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Launch Control: RPM Limit Configuration

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RPM Limit Configuration

02.59

00:00 - Since the launch control system will rely on the ECU's engine rev limit function this is the very first place to start our discussion as we need to know how the limit will affect the launch control system.
00:11 The way the rev limit works is very dependent on the particular ECU so we'll look at more specifics of the system in our worked examples.
00:20 For now, though, we'll discuss the basics.
00:23 Generally, when defining the rev limit the ECU will use we may have the option of a fuel cut, ignition cut, or both.
00:31 This will define what the ECU will cut in order to control the engine speed.
00:37 In most instances I find I get the best results using an ignition cut, which will randomly cut spark to different cylinders.
00:45 As we'll see later, this is essential if you want to employ ignition retard to help build boost while stationary.
00:52 However, it does require a little caution.
00:56 An ignition cut results in complete intact charge of fuel and air passing through the engine and into the exhaust.
01:03 There is the possibility of this igniting which can be problematic for some engines with poor valve train designs.
01:09 Nissan's SR20DET is a great example where an ignition cut rev limit may result in the rockers being thrown off the valves.
01:18 If your engine is known to have these sort of valve train issues I'd recommend using a fuel cut type rev limit.
01:26 Most rev limit functions will also include a soft cut and a hard cut and we can usually define an RPM range across which these will function.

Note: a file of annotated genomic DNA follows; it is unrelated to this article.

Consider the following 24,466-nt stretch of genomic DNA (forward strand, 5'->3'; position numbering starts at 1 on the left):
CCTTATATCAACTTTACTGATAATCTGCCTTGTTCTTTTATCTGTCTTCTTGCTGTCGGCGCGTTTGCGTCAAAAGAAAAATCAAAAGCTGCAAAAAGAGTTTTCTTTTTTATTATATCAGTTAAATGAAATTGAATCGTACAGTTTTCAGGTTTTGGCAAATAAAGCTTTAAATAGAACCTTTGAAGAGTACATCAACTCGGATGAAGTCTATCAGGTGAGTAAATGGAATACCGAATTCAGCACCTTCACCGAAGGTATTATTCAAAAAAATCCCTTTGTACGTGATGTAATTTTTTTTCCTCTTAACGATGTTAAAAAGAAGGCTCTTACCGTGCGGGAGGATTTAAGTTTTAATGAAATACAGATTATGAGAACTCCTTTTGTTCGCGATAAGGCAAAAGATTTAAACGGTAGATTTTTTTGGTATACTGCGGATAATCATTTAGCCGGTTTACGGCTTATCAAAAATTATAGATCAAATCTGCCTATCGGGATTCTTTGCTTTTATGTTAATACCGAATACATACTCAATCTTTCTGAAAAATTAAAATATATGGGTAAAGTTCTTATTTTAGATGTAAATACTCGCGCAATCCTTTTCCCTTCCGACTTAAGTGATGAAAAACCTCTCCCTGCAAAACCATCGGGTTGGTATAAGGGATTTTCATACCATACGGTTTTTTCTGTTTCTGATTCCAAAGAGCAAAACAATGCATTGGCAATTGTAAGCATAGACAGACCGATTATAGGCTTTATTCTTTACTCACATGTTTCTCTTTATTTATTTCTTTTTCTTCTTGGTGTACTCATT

01:35 The soft cut will start applying a percentage of ignition or fuel cut to control the engine RPM.
01:42 A low powered engine may only require a moderate percentage cut while a more powerful engine will require a higher percentage of cut to control the RPM and the ECU will constantly adjust the amount of cut to maintain a stable RPM.
01:58 If the RPM reaches the hard cut limit, however, the ECU may apply a 100% cut to prevent further increases in RPM.
02:08 The aim with these parameters is to achieve smooth RPM limiting at our target RPM where we're operating in the soft cut area.
02:17 If we simply had a 100% cut at our RPM limit the limit function would be very aggressive and the result would be large RPM oscillations that would make it hard to launch the car effectively.
02:31 The specific configuration of the RPM limit will depend on your engine, so it needs to be tested and adjusted to suit.
02:39 In particular, the number of cylinders and the specific power level of the engine will influence how the limit should be set up.
02:46 There isn't a single configuration that you can apply to all engines.